Ted Lyons Celebrity Life
Born on 28th December 1900, Theodore Amar Lyons was a famous professional basketball player, coach, and manager in MLB or Major League Baseball. He played as a pitcher and was part of 21 seasons of MLB. All of them were with the organization Chicago White Sox. The former American player passed away on 25th July 1986. Lyons was regarded as a franchise leader in victories. He won at least 20 games thrice and was a favorite of the fans in Chicago.
In 1955, Lion’s name was included in the Baseball Hall of Fames. He holds the 3rd highest career in terms of ERA of any pitcher in Hall of Fame. Lyons is also the only pitcher within Hall of Fame whose walks were more than his strikeouts.
It was in 1923 when this former player started participating in the major leagues. Prior to that, Lyons played college-level baseball at Baylor University. He was at his best form in the year 1930. It was a year when he boasted a record of 22-15 and led in 29 full games, as well as more than 297 innings for an organization, which finished 62-92. Before suffering from an arm injury in 1931, the pitches of Lyons included a sailer that is now referred to as a cut fastball, changeup, curveball, and knuckleball.
After his injury in 1931, Lyons’ pitches included a slow curve, a fast curve, a slower curveball, and knuckleball.
As the player grew older, he benefitted from the decision of the White Sox, his team had taken a decision of not letting the player pitch over thirty games in a season right from the year 1934 onwards that proved to be a great strategy.
Lyons was immensely popular with the fans that when his playing career was about to end in 1939, Jimmy Dykes, the team’s manager started using him only in games that were held on Sunday afternoons. Thus, he got the nickname “Sunday Teddy”. Also, he gave the best shot to the unusual scheduling and won 52 out of 82 decisions from 1939 to 1942.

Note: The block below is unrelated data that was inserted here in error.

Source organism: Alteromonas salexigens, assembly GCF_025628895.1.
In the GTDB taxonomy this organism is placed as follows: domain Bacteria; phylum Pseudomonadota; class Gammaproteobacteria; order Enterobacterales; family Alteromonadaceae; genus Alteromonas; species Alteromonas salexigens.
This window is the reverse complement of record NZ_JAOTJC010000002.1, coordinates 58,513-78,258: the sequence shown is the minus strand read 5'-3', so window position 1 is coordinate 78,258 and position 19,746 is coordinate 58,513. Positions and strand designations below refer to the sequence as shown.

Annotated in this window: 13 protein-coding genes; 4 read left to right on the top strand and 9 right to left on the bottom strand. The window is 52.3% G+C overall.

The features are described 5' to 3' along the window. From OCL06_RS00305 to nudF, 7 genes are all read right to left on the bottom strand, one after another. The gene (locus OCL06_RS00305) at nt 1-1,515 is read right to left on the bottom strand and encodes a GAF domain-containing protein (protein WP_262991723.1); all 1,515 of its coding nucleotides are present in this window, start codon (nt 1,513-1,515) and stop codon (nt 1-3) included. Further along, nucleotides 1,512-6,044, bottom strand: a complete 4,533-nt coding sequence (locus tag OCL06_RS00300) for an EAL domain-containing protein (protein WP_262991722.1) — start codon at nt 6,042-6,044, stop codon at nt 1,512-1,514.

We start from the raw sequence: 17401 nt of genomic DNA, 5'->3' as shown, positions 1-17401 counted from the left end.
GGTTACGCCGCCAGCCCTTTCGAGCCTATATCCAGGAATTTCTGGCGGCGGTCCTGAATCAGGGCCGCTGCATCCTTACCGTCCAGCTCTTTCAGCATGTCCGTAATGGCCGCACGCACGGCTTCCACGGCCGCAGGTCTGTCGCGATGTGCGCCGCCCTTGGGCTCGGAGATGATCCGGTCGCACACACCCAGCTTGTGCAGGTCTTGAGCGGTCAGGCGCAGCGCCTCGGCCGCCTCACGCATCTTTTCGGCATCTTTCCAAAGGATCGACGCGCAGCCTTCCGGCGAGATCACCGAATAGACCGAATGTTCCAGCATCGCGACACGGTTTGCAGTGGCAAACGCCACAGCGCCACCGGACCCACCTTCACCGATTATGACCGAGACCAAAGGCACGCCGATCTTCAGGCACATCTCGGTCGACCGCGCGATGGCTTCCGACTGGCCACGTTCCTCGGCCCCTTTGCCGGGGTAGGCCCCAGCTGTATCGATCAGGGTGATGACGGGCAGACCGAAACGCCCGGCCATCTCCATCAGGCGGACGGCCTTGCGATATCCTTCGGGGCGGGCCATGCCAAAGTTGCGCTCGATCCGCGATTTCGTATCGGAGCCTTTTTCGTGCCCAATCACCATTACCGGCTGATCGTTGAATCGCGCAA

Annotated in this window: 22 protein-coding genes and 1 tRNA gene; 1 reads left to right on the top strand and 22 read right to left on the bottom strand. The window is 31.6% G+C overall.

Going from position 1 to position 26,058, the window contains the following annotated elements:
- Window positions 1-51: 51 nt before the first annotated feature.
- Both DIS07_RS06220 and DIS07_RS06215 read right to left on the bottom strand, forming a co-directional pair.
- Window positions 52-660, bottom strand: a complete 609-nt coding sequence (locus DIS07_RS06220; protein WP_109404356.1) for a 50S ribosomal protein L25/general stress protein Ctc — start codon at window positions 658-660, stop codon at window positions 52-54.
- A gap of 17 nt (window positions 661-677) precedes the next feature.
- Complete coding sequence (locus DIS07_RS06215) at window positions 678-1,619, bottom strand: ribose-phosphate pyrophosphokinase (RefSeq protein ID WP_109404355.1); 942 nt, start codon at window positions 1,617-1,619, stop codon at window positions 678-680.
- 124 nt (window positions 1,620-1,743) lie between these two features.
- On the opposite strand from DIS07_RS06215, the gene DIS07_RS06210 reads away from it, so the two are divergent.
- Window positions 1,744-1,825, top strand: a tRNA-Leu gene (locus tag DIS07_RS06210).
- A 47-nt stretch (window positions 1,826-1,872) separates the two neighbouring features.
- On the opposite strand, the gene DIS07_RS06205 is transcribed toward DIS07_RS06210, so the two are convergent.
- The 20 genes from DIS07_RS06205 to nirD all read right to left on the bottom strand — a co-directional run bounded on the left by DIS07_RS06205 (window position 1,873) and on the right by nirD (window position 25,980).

The year 1942 was the twentieth and the final full season for Lyons when he had an ERS of 2.10, leading the league. He finished all his 20 starts. The White Sox declared in 1943 that the jersey number of Lyons would not be issued again. Lyons was based at the Navy Pier in Chicago in May that year. Lyons had remarked that it would not be possible to make a comeback in pitching in case the war continued for 3or 4 more years.
In 1946, the former player made a return for a short time and scored an ERA of 2.32 in 5 complete games. He entirely stopped pitching that season after 256 complete games and a record of 260-230., 3.67 ERA, and 1073 strikeouts. He was not seen in any postseason fame ever because the typically average-to-poor White Sox were generally much behind the leaders of the American League during his career.
When Leon played his 21 seasons with them, the Sox finished 5th or lower 16 times. They could never go beyond the 3rd place. Joe McCarthy, the manager for the New York Yankees once said that if the player had pitched for their team, hoe would have got wins in more than 400 games.
Coaching and managing career
Ted Lyons became the manager of the White Sox after Dykes in the month of May 1946. He got the assignment after a reported dispute in the contract between Grace Comiskey and Dykes. However, his success as a manager was less than as a player. In 1948, he resigned from the post of the manager.
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